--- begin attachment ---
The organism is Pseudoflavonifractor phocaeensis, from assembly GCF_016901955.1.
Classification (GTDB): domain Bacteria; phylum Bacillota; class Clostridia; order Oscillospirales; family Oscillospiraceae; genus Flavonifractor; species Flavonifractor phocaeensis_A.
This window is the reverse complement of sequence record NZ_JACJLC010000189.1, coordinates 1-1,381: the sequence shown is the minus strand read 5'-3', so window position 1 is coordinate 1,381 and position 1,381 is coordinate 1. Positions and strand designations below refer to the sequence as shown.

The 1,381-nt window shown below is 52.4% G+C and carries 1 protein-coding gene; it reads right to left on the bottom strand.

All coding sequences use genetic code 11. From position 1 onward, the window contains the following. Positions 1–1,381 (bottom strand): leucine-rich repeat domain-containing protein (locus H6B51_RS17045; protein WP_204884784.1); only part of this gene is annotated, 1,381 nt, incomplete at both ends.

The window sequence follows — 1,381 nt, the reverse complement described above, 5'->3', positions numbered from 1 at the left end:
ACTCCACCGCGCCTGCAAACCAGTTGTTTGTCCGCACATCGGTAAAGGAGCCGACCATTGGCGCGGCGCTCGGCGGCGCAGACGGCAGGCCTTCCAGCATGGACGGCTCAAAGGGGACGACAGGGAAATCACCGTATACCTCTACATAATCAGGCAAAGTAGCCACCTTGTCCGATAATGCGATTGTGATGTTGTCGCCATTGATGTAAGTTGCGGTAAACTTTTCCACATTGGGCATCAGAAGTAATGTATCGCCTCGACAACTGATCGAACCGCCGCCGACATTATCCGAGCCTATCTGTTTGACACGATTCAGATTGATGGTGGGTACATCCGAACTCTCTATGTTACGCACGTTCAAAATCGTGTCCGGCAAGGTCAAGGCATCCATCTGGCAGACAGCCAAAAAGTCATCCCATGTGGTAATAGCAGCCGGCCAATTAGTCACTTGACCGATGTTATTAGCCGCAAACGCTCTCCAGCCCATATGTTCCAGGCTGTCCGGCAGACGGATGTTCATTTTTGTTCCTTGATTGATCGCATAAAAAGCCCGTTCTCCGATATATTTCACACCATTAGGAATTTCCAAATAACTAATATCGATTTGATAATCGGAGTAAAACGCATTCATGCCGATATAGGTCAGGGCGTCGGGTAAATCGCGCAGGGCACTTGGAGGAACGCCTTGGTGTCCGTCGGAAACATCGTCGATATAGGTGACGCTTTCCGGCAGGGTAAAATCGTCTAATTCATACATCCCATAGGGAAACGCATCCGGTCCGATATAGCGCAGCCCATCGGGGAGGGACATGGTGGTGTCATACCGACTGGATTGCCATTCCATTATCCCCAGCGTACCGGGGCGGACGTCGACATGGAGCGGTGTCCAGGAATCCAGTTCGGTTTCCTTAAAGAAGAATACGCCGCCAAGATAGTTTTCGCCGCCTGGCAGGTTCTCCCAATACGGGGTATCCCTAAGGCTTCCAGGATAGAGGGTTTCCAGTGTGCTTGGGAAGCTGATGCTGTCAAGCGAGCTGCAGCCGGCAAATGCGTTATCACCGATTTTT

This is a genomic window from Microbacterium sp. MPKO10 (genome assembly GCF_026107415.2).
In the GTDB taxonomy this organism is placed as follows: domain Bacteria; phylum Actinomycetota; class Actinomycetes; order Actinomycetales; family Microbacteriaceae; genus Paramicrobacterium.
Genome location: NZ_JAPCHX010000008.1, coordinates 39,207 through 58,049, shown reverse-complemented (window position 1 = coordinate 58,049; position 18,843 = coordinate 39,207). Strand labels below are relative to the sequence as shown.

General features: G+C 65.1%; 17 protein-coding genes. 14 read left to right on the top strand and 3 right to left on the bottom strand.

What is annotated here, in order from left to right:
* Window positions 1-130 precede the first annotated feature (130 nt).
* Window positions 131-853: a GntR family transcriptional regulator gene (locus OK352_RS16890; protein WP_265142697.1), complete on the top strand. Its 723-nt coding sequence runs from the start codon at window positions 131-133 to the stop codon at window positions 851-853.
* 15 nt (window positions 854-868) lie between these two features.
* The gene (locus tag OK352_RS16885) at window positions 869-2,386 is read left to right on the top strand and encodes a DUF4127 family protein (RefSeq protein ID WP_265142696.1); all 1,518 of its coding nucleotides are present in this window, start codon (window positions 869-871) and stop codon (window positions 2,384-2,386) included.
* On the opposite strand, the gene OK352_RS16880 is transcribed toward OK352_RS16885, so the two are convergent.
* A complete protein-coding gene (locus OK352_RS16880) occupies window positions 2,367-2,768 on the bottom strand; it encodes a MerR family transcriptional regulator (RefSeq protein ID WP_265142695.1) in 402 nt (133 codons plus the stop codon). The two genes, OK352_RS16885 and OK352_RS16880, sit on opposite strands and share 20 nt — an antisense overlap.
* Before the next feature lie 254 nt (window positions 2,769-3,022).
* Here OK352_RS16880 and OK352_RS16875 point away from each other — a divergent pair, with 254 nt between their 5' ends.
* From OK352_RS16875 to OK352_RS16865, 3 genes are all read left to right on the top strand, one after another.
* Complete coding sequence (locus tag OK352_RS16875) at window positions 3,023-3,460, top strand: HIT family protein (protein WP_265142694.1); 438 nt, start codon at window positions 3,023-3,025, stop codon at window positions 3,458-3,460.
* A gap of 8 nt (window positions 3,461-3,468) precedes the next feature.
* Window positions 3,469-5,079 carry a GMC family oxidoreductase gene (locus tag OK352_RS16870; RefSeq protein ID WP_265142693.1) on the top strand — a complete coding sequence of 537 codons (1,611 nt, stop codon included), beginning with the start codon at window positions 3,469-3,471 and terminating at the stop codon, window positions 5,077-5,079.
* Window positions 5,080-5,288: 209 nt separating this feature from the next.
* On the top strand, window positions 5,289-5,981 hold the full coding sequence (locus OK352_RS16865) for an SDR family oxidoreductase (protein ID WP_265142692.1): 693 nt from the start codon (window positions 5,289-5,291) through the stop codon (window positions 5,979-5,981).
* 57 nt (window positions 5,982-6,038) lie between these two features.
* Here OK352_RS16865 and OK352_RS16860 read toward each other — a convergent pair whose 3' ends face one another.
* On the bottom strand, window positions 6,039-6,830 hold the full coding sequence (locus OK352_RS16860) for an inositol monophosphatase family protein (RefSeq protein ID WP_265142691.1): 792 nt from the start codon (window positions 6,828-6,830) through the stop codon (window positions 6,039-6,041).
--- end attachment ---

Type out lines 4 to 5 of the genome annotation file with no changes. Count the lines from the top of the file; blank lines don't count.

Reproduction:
The 1,381-nt window shown below is 52.4% G+C and carries 1 protein-coding gene; it reads right to left on the bottom strand.

All coding sequences use genetic code 11. From position 1 onward, the window contains the following. Positions 1–1,381 (bottom strand): leucine-rich repeat domain-containing protein (locus H6B51_RS17045; protein WP_204884784.1); only part of this gene is annotated, 1,381 nt, incomplete at both ends.